He also notes the importance of strengthening the delivery of local people plans, equality, diversity and inclusion, and the important role ambulance services have in addressing some of these challenges. He says, "we have thousands of contacts, many in person with our clinicians every day”. That is a lot of contact where we can influence health and well-being within the communities we serve and ask things like 'Have you had your flu jab?' You can start to see how we could make a difference". The trust will be refreshing its organisational strategy to consider strategic priorities in these areas. He also notes, for example, how "ambulance services could potentially work alongside and virtually with integrated care teams to assess the needs of our patients and deliver the right outcomes first time".
Vivek also illustrates some of the shared benefits that could be realised by sharing the population health data they have with local trusts to help prevent patients needing to be admitted into hospital. So, for example, they could provide an individual, who would otherwise call the ambulance service on a regular basis, with necessary equipment and adaptations to their property so that they are not as vulnerable as they previously were. Vivek says, "we're going to increasingly have be more involved in helping people live independently, live longer with more dignity and contribute to reducing demand on the healthcare system".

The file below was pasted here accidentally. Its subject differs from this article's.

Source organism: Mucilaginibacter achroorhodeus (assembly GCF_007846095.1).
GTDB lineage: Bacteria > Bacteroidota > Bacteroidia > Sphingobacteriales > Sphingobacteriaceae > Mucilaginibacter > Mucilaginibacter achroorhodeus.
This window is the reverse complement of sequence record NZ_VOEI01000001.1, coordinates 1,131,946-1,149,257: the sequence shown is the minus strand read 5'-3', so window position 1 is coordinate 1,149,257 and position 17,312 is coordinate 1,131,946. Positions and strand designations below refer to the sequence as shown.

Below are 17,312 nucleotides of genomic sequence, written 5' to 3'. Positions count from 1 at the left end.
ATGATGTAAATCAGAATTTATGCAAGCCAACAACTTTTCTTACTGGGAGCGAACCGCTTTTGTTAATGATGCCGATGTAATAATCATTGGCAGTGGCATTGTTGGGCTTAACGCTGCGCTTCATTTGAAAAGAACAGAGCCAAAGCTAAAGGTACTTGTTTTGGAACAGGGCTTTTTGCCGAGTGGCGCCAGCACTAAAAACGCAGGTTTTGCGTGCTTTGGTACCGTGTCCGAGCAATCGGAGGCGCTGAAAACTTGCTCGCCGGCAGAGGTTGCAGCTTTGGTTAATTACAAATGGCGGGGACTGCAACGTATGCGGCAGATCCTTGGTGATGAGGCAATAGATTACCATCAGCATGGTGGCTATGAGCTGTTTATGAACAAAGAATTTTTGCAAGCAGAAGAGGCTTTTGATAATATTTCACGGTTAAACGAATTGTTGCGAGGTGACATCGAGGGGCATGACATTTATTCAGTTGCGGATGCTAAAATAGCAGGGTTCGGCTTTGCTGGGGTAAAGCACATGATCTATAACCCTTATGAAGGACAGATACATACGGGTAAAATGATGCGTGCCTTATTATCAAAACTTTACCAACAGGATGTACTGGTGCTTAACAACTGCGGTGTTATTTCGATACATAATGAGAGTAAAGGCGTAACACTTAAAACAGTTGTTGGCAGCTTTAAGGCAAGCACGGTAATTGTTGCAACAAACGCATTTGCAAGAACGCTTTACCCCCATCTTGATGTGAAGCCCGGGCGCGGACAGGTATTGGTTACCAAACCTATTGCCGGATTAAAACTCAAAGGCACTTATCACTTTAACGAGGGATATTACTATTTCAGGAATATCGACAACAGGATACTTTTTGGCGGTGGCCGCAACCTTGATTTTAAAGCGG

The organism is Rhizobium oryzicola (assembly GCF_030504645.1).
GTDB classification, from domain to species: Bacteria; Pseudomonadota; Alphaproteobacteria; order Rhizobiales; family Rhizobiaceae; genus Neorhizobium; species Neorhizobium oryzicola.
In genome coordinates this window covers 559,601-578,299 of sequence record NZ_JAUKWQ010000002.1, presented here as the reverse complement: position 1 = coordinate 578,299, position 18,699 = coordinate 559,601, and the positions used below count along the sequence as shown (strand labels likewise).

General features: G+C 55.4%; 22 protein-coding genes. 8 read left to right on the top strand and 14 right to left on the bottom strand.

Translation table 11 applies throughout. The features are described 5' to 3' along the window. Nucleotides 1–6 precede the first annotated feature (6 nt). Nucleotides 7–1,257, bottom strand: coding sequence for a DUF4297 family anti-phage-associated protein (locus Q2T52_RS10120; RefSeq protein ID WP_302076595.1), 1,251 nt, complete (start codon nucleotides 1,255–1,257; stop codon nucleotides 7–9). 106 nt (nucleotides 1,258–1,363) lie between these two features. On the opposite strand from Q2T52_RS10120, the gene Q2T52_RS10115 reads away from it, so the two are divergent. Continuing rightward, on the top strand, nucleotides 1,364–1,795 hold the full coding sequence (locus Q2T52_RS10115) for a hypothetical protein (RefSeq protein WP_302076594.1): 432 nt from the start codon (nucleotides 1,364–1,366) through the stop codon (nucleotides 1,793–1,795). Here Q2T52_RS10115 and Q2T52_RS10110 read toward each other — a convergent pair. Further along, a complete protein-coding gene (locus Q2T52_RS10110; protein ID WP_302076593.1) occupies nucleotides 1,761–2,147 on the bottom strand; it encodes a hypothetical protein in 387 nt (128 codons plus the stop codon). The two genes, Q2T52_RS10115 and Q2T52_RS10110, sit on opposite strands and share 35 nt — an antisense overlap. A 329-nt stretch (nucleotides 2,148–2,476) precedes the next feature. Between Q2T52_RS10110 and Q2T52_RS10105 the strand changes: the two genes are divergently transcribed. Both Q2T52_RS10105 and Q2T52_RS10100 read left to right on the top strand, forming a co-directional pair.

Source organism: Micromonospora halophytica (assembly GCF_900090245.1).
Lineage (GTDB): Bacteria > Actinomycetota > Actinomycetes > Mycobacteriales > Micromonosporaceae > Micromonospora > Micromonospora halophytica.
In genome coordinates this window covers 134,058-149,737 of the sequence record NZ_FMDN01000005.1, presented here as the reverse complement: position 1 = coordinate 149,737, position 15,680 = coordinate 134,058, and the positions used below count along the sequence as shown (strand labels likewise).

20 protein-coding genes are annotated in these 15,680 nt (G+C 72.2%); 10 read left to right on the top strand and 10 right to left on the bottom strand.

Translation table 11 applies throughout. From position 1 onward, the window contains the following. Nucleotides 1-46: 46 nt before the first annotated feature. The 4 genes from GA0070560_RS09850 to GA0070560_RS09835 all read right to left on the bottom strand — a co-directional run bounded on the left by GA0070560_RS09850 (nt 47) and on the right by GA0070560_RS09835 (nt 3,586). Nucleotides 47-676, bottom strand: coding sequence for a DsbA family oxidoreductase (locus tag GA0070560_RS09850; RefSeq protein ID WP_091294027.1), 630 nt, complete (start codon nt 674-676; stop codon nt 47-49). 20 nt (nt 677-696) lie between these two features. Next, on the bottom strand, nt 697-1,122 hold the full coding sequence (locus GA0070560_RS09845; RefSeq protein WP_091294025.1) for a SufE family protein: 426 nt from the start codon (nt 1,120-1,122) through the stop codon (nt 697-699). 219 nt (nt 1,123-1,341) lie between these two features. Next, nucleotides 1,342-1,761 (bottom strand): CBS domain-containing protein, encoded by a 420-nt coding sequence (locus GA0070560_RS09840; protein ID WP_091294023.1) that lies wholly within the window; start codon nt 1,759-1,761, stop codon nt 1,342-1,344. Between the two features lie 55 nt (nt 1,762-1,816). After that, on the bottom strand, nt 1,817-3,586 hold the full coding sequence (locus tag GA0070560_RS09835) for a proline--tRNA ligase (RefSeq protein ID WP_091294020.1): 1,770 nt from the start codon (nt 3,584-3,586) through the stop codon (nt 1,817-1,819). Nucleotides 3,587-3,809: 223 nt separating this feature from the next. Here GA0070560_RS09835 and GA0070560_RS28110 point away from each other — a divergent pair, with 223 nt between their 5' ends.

Over the next year, the trust will also be thinking about the potential dividend for integrating care in this way. They will be thinking about opportunities to support greater productivity and efficiencies in healthcare across the region and the need to adapt commissioning arrangements to achieve this. He says, ultimately "the principle of ICS working is to remove boundaries and barriers and to support each other to achieve a collective goal".
While there are opportunities with regards to population health management there are also some associated risks. Vivek questions, "How will we be commissioned? How will we have a seat at every ICS table? How will we have a say, and a voice?".
Sharing lessons learned
One thing that has worked well for the West Midlands Ambulance Service and its patients is having a lead commissioner who works on behalf of the 22 CCGs that exist within the six ICS boundaries. They are also hosted by one ICS on behalf of the six, and this simplifies the planning and commissioning arrangements. Vivek has some concerns about how this will change as the national policy around ICSs develops, preferring a regional commissioning board model with a lead ICS, or potentially a specialised commissioning approach.